Here, There & Everywhere $

Last night our city withstood a terrible windstorm. Some homes fared better than others; ours are intact although a fence came down. No big deal, right? Wrong!

I live in a city. I don’t have access to post diggers, circular saws, or any other fence repairing/replacement tools. I also have no skills in that area. There was a time when I could count on the men in my family to instinctively know what needed to be done in any outdoor situation, but that’s no longer the case. These days I hire out. Hiring someone is not itself a panacea; you have to hire the RIGHT person with skills and integrity. Not an easy find. My go-to resource is usually Homestars.ca. There you can find all manner of trades and read their reviews too. And then yesterday my confidence in this site was compromised! It turns out that lots of people who post glowing reviews are not real customers. And the negative reviews are often not even posted. So there is another level of scrutiny I have to go through: now I have to pay attention to how many reviews a certain company has, to make sure they are real reviews. After all, who could falsify over 100 reviews? Don’t answer that rhetorical question.

Luckily we know a ‘fence guy’ who has done great work for us in the past. I texted him (all hail the mighty text!) and he called back quickly with an estimate and ability to send someone over today. But the price tag was too high for us, so Husband and I needed to find a different solution. It isn’t a matter of calling a neighbour to help us out; no one else around us knows what they’re doing either! The solution we came up with was to pay the fence guy to install a temporary fence for the winter. This will be done today, considerably cheaper than the option of completely replacing that side of the fence. And the debris will be cleared too. Used to be we had to get to know our neighbours and make friends in the community so we could pool our collective knowledge and help each other. Now we have to develop a roster of trustworthy tradespeople while surrounded by less skilled, less honest ones.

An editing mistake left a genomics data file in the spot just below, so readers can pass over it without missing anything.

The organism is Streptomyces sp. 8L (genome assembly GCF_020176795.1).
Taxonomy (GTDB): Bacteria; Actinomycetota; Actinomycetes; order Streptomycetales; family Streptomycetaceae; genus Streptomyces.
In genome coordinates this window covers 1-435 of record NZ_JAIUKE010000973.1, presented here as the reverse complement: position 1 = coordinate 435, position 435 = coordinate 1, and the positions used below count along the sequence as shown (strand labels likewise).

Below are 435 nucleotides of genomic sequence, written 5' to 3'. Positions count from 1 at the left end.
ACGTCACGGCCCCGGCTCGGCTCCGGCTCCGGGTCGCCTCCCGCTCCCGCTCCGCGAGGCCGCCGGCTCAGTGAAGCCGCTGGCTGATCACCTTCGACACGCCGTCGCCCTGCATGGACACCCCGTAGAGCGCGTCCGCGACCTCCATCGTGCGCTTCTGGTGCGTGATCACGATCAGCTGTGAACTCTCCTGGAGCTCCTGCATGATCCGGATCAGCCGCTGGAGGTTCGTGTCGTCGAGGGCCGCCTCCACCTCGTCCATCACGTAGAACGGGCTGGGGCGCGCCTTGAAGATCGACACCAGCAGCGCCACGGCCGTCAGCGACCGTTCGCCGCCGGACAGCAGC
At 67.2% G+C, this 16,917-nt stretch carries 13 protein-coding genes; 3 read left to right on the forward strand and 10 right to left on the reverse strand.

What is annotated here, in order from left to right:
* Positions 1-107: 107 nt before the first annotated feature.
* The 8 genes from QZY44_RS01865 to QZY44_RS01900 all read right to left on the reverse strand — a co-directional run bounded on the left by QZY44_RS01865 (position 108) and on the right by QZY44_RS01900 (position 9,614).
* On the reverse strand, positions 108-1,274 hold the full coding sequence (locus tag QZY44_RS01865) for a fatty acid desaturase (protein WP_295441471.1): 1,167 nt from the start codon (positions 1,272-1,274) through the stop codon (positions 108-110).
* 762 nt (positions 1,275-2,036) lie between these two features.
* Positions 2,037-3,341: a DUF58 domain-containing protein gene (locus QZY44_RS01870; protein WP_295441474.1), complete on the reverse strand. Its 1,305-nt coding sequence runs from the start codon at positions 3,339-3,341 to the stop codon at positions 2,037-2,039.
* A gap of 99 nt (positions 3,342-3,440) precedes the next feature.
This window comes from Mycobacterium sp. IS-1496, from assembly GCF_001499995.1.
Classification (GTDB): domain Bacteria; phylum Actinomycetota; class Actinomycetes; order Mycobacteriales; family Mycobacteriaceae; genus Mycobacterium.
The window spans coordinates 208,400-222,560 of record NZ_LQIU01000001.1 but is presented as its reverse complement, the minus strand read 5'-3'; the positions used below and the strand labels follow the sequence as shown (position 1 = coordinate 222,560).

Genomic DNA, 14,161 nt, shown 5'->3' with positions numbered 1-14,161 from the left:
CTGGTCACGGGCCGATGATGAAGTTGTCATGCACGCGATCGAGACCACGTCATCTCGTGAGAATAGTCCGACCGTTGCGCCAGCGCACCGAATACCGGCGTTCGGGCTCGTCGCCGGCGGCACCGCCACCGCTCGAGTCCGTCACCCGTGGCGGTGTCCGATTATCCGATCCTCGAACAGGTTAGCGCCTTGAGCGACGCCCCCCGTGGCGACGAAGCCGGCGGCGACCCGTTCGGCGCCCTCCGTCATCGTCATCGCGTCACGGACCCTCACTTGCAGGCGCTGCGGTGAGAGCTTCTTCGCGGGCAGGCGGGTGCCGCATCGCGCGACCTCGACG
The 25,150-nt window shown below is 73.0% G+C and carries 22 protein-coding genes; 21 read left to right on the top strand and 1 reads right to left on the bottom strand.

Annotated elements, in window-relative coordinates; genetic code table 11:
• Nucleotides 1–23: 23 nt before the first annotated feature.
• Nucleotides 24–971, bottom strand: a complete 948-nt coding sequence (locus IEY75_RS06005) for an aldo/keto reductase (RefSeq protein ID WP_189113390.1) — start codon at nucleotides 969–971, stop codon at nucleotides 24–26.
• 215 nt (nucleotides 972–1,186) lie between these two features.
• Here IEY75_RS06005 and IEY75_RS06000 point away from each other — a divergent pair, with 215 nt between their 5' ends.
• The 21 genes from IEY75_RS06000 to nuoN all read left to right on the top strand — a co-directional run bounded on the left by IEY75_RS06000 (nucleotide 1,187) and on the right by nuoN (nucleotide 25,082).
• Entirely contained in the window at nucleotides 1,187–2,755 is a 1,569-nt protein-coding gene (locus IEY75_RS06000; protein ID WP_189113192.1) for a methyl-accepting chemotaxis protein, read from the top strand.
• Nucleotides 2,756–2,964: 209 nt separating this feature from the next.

This past weekend I went to Alberta to attend my little bro’s wedding. He’s a plumber/steamfitter in a small town, so his life is very different from mine. I’ve always prided myself on my physical strength and ability to figure out how to ‘make do’. What a shock when I realized this weekend that I don’t remember how to do anything outside the usual house cleaning and very minor repair. Used to be I’d have confident support of men and women in my network around me, to help figure out a solution for whatever outdoor problem had arisen, but no one else around me now has that skill set either. Weird.

This weekend I remembered a lot of sights and smells of my childhood, which was incredibly comforting. I hadn’t realized how removed I am now from my roots. I work in an office, I have lily-white hands, I studied English Literature, I manipulate words. I occasionally pay others to do manual labour at my house. We had a new door installed a couple of weeks ago, by a handyman we know. Despite all of this evidence, I still believed I was a down-to-earth, can-do-it person. I mean, I can write the absolute shit out of a technical document or anything else sent my way. But that’s all so…intangible a skill set. My abilities seem so imaginary; made up, even. I know that’s not true, but compared to the skill of putting up a fence, I doubt I would survive very well in a post-apocalyptic world unless someone needs a written manifesto.

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